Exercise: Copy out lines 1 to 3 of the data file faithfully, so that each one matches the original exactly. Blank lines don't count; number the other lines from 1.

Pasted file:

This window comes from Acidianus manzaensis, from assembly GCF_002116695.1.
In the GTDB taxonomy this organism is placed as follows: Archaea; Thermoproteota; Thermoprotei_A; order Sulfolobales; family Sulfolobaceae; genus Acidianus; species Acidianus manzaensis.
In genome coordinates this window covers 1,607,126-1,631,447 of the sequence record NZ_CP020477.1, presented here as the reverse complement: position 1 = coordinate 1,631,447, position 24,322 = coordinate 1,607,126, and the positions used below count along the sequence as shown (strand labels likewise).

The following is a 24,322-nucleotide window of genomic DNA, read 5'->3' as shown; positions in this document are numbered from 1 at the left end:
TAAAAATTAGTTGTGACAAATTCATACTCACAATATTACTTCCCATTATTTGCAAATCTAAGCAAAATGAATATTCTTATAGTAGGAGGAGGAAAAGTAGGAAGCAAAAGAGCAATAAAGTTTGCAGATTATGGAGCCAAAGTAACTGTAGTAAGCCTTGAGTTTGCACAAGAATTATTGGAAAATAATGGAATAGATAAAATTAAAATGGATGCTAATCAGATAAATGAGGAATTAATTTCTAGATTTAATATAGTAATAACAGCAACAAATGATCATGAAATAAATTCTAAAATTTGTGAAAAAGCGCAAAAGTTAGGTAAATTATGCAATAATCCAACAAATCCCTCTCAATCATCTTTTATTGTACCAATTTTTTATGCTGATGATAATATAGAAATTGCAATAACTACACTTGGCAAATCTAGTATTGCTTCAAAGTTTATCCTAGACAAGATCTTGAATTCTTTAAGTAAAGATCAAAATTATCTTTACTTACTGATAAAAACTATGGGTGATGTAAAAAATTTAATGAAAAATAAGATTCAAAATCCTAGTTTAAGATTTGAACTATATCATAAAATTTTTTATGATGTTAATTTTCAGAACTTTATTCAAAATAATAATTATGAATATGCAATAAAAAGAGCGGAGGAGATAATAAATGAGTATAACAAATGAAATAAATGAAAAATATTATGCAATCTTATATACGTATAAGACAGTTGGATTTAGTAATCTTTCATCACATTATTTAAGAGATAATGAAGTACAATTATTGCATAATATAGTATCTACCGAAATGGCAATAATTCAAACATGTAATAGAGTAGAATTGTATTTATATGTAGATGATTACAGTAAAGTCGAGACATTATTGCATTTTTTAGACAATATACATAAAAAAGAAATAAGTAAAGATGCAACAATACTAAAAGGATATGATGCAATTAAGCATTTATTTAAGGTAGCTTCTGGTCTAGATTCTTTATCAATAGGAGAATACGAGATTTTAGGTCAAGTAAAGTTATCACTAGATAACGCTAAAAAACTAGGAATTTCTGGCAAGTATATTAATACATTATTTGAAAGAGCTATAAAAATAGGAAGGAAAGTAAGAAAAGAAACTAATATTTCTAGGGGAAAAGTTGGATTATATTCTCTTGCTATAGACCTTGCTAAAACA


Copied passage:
This window comes from Acidianus manzaensis, from assembly GCF_002116695.1.
In the GTDB taxonomy this organism is placed as follows: Archaea; Thermoproteota; Thermoprotei_A; order Sulfolobales; family Sulfolobaceae; genus Acidianus; species Acidianus manzaensis.
In genome coordinates this window covers 1,607,126-1,631,447 of the sequence record NZ_CP020477.1, presented here as the reverse complement: position 1 = coordinate 1,631,447, position 24,322 = coordinate 1,607,126, and the positions used below count along the sequence as shown (strand labels likewise).